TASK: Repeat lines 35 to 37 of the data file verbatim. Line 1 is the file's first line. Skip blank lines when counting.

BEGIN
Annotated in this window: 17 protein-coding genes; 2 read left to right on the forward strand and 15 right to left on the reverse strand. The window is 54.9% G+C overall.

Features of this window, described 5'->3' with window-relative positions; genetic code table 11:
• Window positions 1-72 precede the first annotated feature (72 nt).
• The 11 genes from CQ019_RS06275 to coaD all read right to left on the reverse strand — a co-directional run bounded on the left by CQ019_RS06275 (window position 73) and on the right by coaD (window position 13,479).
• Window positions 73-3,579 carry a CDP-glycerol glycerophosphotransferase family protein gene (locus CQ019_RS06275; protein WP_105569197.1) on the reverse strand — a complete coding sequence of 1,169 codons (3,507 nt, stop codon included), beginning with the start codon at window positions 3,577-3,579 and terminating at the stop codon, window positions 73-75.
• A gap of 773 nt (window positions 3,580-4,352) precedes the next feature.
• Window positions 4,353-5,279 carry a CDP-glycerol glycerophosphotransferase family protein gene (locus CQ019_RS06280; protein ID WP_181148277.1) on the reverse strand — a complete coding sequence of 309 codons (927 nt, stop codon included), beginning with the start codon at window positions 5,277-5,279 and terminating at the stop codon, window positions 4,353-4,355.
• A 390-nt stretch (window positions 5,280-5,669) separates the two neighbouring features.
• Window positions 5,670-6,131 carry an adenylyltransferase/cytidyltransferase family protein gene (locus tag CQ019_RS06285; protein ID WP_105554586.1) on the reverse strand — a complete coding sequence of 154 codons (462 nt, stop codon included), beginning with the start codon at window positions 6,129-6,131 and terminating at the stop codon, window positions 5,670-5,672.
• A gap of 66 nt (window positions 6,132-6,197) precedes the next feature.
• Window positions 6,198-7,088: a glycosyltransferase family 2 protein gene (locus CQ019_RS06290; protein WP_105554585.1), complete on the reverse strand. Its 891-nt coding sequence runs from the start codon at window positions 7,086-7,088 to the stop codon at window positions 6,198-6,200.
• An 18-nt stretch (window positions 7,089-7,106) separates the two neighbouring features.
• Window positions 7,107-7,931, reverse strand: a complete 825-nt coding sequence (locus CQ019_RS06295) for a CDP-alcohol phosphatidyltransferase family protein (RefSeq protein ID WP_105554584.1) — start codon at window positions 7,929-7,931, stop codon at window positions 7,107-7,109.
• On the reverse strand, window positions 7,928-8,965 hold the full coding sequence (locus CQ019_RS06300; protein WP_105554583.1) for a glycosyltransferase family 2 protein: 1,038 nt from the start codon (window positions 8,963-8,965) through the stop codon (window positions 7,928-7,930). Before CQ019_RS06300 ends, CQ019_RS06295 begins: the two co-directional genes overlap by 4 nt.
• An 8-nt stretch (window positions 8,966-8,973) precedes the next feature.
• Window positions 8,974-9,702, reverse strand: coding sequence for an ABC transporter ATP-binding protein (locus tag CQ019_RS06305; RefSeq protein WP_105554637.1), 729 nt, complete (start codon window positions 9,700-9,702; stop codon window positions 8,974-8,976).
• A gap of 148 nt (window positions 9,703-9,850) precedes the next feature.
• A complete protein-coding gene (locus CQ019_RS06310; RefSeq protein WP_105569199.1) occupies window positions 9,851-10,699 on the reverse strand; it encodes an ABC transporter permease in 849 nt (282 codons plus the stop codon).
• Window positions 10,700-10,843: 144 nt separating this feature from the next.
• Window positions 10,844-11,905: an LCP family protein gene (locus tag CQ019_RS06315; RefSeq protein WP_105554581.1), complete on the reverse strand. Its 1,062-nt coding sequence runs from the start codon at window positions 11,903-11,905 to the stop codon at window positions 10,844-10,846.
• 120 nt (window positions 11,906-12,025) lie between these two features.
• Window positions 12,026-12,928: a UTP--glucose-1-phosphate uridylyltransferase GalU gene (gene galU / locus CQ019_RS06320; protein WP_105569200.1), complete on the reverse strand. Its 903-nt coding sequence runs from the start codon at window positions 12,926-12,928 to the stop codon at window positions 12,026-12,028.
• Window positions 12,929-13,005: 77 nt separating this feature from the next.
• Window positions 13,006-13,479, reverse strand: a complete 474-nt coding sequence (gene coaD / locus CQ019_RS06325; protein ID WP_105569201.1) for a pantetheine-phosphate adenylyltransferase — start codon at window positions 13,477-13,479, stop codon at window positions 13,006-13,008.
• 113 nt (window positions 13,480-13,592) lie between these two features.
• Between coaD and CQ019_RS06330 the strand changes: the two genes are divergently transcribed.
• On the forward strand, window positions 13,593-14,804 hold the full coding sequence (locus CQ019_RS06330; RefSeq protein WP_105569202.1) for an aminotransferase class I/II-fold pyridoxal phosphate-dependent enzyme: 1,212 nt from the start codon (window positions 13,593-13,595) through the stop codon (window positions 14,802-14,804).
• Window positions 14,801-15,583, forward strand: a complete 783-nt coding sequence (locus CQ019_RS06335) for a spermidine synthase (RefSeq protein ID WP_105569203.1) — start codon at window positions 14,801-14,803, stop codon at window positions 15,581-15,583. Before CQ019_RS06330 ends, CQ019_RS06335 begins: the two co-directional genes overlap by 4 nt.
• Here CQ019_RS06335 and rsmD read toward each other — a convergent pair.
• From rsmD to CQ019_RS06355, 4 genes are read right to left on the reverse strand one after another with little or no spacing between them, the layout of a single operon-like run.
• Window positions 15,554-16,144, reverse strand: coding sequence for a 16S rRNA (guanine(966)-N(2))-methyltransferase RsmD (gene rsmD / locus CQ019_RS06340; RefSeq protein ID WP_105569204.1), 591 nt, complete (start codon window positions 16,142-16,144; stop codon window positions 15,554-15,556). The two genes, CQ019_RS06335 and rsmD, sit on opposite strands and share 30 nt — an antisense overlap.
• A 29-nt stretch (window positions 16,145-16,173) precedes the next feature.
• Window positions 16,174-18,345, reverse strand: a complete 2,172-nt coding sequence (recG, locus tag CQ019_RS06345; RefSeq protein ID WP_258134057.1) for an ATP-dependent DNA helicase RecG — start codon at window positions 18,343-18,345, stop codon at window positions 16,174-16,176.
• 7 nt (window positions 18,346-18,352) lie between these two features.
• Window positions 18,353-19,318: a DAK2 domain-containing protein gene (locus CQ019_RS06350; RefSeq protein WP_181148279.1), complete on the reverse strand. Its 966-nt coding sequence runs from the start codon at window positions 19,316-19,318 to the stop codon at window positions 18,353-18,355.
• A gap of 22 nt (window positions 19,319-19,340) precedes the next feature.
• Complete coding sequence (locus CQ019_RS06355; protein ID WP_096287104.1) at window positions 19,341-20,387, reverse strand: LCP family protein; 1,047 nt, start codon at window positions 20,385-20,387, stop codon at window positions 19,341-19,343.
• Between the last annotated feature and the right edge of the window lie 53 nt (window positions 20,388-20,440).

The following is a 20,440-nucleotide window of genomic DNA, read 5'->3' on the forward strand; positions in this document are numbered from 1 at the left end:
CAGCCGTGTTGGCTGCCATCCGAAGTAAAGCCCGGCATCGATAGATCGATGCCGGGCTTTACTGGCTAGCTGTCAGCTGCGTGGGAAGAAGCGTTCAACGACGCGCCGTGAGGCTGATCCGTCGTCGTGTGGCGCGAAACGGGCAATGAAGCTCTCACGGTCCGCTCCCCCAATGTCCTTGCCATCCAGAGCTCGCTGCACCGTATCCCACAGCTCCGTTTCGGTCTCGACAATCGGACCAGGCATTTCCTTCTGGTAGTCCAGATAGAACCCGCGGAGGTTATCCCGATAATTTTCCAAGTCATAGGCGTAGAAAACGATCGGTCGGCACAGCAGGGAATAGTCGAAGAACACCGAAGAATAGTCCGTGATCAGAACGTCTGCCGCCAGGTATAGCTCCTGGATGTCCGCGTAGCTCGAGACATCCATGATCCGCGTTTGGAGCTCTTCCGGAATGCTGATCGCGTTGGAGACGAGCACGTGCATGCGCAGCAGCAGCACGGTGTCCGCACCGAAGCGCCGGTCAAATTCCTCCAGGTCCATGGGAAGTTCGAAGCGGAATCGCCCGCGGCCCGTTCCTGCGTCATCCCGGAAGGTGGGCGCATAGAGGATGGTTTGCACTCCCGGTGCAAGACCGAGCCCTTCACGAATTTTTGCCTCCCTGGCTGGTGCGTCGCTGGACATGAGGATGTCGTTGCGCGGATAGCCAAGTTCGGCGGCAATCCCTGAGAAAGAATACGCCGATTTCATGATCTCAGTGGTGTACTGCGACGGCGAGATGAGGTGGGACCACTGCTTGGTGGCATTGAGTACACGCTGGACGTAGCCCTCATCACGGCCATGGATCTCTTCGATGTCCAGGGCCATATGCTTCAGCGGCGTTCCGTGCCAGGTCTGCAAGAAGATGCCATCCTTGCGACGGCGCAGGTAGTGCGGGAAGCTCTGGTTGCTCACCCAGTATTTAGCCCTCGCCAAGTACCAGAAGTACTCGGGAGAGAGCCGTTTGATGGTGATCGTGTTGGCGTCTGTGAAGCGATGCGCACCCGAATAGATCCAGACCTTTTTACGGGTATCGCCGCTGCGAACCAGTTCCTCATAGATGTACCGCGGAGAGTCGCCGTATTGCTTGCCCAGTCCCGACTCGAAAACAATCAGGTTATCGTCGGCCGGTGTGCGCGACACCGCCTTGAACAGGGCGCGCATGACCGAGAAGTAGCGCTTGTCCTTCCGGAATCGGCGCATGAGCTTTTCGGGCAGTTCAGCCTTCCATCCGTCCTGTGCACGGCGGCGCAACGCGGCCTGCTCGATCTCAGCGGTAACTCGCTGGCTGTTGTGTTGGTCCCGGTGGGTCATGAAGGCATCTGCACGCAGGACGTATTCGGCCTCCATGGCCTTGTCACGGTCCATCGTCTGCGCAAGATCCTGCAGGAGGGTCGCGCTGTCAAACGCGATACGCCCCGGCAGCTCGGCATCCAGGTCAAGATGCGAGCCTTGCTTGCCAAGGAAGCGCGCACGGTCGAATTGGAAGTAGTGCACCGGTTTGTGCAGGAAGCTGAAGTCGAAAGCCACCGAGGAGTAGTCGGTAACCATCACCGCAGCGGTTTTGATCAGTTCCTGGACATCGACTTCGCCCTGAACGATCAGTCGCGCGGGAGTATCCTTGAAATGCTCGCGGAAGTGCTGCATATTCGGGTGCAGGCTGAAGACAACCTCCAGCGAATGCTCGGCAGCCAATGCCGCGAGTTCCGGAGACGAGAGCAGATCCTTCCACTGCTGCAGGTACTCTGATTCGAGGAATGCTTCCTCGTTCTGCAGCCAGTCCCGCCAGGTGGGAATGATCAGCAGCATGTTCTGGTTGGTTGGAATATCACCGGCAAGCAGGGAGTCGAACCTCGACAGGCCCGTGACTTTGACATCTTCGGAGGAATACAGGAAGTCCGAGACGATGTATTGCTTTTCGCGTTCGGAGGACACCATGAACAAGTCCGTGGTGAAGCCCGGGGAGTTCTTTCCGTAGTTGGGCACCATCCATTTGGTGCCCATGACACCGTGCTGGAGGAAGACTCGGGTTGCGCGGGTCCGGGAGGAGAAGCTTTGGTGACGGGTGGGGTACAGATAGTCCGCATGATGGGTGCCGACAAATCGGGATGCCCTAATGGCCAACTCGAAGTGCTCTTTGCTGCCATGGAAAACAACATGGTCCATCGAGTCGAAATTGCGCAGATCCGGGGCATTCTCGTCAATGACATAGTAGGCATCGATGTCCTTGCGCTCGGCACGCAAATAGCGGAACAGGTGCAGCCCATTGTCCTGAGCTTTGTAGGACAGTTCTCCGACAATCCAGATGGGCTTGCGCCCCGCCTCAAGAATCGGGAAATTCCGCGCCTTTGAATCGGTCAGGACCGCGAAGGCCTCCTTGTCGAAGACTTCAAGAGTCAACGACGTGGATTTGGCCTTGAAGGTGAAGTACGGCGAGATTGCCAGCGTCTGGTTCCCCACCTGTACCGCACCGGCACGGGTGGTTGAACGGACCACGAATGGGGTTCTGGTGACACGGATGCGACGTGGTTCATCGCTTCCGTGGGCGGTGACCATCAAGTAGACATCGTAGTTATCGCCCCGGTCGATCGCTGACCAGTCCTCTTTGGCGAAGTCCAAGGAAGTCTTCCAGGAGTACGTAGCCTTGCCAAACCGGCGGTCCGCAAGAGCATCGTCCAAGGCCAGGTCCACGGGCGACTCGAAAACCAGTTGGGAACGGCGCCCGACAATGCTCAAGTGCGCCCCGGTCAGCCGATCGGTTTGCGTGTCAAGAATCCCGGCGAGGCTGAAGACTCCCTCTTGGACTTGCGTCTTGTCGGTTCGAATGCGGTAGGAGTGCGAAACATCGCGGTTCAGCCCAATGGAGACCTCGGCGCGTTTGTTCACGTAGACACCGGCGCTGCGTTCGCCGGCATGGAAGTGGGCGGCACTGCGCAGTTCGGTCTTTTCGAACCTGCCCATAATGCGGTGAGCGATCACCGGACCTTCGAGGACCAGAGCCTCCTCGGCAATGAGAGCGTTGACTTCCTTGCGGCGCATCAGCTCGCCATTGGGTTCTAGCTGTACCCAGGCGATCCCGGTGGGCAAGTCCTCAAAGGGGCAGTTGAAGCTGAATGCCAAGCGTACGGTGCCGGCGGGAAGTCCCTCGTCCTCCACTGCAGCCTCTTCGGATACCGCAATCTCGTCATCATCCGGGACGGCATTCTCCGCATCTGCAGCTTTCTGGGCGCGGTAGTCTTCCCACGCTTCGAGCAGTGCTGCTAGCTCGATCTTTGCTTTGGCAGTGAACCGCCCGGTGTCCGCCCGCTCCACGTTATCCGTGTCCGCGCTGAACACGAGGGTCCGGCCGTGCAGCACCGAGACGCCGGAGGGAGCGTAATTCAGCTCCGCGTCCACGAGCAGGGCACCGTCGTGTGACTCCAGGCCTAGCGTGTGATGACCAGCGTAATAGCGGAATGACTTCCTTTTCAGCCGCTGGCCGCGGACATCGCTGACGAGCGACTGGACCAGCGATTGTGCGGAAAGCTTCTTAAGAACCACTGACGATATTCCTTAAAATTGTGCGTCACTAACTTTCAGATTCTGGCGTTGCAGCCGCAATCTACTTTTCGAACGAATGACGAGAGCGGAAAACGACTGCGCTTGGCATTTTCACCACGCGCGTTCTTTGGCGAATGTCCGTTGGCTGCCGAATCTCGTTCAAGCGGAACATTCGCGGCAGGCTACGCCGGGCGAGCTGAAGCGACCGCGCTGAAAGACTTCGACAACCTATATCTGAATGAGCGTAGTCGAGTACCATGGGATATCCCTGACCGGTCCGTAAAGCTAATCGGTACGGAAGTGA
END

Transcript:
• Window positions 18,353-19,318: a DAK2 domain-containing protein gene (locus CQ019_RS06350; RefSeq protein WP_181148279.1), complete on the reverse strand. Its 966-nt coding sequence runs from the start codon at window positions 19,316-19,318 to the stop codon at window positions 18,353-18,355.
• A gap of 22 nt (window positions 19,319-19,340) precedes the next feature.
• Complete coding sequence (locus CQ019_RS06355; protein ID WP_096287104.1) at window positions 19,341-20,387, reverse strand: LCP family protein; 1,047 nt, start codon at window positions 20,385-20,387, stop codon at window positions 19,341-19,343.